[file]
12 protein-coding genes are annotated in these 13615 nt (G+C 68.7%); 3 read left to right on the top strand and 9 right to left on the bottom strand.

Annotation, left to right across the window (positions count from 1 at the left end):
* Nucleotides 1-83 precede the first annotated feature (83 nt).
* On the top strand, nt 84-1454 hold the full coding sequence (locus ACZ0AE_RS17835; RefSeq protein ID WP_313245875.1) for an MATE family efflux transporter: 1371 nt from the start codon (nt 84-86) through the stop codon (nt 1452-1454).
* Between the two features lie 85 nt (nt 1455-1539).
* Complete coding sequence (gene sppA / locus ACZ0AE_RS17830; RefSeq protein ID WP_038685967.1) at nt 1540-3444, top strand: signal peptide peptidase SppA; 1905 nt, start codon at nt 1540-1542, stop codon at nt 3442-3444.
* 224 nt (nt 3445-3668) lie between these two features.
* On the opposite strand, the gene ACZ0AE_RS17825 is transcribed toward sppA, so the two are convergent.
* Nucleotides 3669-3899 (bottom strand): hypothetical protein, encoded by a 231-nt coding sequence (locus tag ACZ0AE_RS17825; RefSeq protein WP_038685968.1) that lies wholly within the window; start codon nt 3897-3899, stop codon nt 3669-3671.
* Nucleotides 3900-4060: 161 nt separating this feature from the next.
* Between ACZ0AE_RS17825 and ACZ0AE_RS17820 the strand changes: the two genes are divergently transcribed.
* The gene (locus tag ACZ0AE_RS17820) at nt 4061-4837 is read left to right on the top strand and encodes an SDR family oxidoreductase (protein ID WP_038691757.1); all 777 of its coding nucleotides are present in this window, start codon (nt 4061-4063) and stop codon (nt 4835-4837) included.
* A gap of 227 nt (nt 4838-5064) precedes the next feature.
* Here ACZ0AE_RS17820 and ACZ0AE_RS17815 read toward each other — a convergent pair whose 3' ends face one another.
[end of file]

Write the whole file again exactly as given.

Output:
12 protein-coding genes are annotated in these 13615 nt (G+C 68.7%); 3 read left to right on the top strand and 9 right to left on the bottom strand.

Annotation, left to right across the window (positions count from 1 at the left end):
* Nucleotides 1-83 precede the first annotated feature (83 nt).
* On the top strand, nt 84-1454 hold the full coding sequence (locus ACZ0AE_RS17835; RefSeq protein ID WP_313245875.1) for an MATE family efflux transporter: 1371 nt from the start codon (nt 84-86) through the stop codon (nt 1452-1454).
* Between the two features lie 85 nt (nt 1455-1539).
* Complete coding sequence (gene sppA / locus ACZ0AE_RS17830; RefSeq protein ID WP_038685967.1) at nt 1540-3444, top strand: signal peptide peptidase SppA; 1905 nt, start codon at nt 1540-1542, stop codon at nt 3442-3444.
* 224 nt (nt 3445-3668) lie between these two features.
* On the opposite strand, the gene ACZ0AE_RS17825 is transcribed toward sppA, so the two are convergent.
* Nucleotides 3669-3899 (bottom strand): hypothetical protein, encoded by a 231-nt coding sequence (locus tag ACZ0AE_RS17825; RefSeq protein WP_038685968.1) that lies wholly within the window; start codon nt 3897-3899, stop codon nt 3669-3671.
* Nucleotides 3900-4060: 161 nt separating this feature from the next.
* Between ACZ0AE_RS17825 and ACZ0AE_RS17820 the strand changes: the two genes are divergently transcribed.
* The gene (locus tag ACZ0AE_RS17820) at nt 4061-4837 is read left to right on the top strand and encodes an SDR family oxidoreductase (protein ID WP_038691757.1); all 777 of its coding nucleotides are present in this window, start codon (nt 4061-4063) and stop codon (nt 4835-4837) included.
* A gap of 227 nt (nt 4838-5064) precedes the next feature.
* Here ACZ0AE_RS17820 and ACZ0AE_RS17815 read toward each other — a convergent pair whose 3' ends face one another.